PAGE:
Young Gaffer alert: Habeas rights at Nuremberg?

One might expect a Constitutional law expert to understand the historical record of the Nuremberg trials, especially if using them as an example in his speeches. Unfortunately, Barack Obama showed his lack of preparation yet again in Pennsylvania as he praised the Boumediene decision by the Supreme Court last week. Obama claimed that it represented a return to American values as represented by the Nuremberg trials — which actually didn’t allow habeas corpus through American civil courts at all:

Obama, a former senior lecturer at the University of Chicago Law School, cited “that principle of habeas corpus, that a state can’t just hold you for any reason without charging you and without giving you any kind of due process — that’s the essence of who we are. I mean, you remember during the Nuremberg trials, part of what made us different was even after these Nazis had performed atrocities that no one had ever seen before, we still gave them a day in court and that taught the entire world about who we are but also the basic principles of rule of law. Now the Supreme Court upheld that principle yesterday.”

(Though Obama was clearly referring to the principle of giving criminals a day in court, it’s worth pointing out the distinction here, that the Nuremberg trials did not give Nazi war criminals access to U.S. courts, but to a special international military tribunal created by the U.S., USSR, France and the U.K. Though Nuremberg currently is considered a model for international law, it’s not as if Rudolph Hess had access to challenge his detention in U.S. federal court.)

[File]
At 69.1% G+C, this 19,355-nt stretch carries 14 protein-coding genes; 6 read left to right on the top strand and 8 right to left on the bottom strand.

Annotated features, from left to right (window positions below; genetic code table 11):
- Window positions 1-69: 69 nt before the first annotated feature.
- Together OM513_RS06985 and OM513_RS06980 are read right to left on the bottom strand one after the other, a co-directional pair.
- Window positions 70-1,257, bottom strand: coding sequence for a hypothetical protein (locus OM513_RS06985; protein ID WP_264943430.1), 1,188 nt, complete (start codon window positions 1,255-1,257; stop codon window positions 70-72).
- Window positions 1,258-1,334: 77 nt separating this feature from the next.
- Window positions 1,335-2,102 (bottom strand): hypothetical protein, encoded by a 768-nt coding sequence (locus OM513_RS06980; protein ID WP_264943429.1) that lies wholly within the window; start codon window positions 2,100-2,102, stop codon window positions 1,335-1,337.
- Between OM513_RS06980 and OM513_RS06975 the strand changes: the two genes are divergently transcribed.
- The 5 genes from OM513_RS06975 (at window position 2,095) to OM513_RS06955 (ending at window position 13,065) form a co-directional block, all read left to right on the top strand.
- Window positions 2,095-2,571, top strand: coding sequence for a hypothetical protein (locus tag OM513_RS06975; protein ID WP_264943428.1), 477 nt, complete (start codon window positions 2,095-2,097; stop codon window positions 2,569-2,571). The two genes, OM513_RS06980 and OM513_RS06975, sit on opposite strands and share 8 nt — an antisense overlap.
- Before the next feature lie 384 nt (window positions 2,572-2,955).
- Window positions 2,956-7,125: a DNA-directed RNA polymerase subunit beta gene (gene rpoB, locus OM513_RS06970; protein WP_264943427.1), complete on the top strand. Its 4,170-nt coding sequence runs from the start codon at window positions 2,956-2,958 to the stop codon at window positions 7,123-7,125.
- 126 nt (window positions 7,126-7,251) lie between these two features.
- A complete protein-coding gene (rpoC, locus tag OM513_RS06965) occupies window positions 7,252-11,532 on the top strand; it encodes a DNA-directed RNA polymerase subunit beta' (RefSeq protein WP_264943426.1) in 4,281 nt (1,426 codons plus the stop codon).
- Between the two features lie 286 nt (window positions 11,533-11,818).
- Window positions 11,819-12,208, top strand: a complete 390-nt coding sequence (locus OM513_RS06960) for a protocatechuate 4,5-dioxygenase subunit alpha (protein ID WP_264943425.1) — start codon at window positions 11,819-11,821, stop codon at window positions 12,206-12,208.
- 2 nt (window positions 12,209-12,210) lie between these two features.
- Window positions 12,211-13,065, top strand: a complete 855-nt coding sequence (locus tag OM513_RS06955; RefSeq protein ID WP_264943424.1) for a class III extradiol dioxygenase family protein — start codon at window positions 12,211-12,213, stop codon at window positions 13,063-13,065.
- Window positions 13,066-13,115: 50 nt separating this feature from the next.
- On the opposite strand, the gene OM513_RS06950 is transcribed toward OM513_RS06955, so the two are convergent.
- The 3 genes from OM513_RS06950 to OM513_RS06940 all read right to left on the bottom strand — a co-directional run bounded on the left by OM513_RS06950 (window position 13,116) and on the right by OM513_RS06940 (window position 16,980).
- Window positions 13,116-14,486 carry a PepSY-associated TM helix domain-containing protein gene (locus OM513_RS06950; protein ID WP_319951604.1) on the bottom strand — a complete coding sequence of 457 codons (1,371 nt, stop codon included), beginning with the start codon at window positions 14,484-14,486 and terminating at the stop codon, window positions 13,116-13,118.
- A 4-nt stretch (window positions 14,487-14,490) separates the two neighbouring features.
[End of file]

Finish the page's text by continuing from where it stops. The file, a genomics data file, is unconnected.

It’s not as if the military tribunals offered by Congress and the Bush administration fell below Nuremberg standards, either. They allowed for even more rights for the defendants than Nuremberg, or would have if the Supreme Court hadn’t twice stopped them before determining whether they worked. In fact, the tribunals as conceived in the last iteration closely match what American soldiers receive for their own trials under the UCMJ.

Also, Nuremberg wasn’t a solely American effort. The British and the Soviets participated in the design and operation of the Nuremberg tribunals, and the latter hardly upheld American values through that system or the rule of law.

Rudolph Hess didn’t get habeas corpus in American courts for a good reason: he was captured by the British, not the Americans. However, those Nazi civilians and military personnel captured by the Americans didn’t get access to American civil courts either, not even as oversight over the due process of Nuremberg as Congress allowed in its tribunal system. They got tried by a tribunal system that worked hard (with the Soviet exception) to establish its credibility through its work, but not in self-flagellation over the imposition of the tribunals on Nazi sensitivities.

If Obama really understood the Nuremberg example, he would be criticizing the Boumediene decision, not praising it. The fact that he uses Nuremberg as an example shows how little he comprehends either, and the war on terror. (via The American Thinker)

Update: Nuremberg tried more than just military officers and enlisted.  Joachim von Ribbentrop and Albert Speer, among many others, were civilians.  Fritz von Papen didn’t even really do much for the Nazis and was acquitted at Nuremberg, for another example.